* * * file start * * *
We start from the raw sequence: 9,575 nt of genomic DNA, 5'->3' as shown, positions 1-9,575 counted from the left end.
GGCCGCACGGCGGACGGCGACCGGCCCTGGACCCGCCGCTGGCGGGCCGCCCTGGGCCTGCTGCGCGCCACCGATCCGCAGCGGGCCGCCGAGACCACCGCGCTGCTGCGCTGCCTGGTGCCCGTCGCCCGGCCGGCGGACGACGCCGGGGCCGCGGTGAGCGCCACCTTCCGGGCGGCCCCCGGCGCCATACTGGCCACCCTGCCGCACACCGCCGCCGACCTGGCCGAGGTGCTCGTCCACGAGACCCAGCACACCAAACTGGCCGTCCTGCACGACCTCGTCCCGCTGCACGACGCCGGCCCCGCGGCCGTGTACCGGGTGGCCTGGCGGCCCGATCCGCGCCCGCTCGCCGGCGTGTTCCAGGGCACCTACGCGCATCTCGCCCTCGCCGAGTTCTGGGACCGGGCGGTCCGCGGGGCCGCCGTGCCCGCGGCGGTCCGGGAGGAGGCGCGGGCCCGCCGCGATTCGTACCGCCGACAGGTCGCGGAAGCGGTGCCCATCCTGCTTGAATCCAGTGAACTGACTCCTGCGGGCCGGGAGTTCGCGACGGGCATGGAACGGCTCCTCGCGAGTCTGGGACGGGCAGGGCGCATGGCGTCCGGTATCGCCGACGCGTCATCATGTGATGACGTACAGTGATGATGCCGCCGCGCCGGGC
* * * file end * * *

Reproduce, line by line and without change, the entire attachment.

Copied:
We start from the raw sequence: 9,575 nt of genomic DNA, 5'->3' as shown, positions 1-9,575 counted from the left end.
GGCCGCACGGCGGACGGCGACCGGCCCTGGACCCGCCGCTGGCGGGCCGCCCTGGGCCTGCTGCGCGCCACCGATCCGCAGCGGGCCGCCGAGACCACCGCGCTGCTGCGCTGCCTGGTGCCCGTCGCCCGGCCGGCGGACGACGCCGGGGCCGCGGTGAGCGCCACCTTCCGGGCGGCCCCCGGCGCCATACTGGCCACCCTGCCGCACACCGCCGCCGACCTGGCCGAGGTGCTCGTCCACGAGACCCAGCACACCAAACTGGCCGTCCTGCACGACCTCGTCCCGCTGCACGACGCCGGCCCCGCGGCCGTGTACCGGGTGGCCTGGCGGCCCGATCCGCGCCCGCTCGCCGGCGTGTTCCAGGGCACCTACGCGCATCTCGCCCTCGCCGAGTTCTGGGACCGGGCGGTCCGCGGGGCCGCCGTGCCCGCGGCGGTCCGGGAGGAGGCGCGGGCCCGCCGCGATTCGTACCGCCGACAGGTCGCGGAAGCGGTGCCCATCCTGCTTGAATCCAGTGAACTGACTCCTGCGGGCCGGGAGTTCGCGACGGGCATGGAACGGCTCCTCGCGAGTCTGGGACGGGCAGGGCGCATGGCGTCCGGTATCGCCGACGCGTCATCATGTGATGACGTACAGTGATGATGCCGCCGCGCCGGGC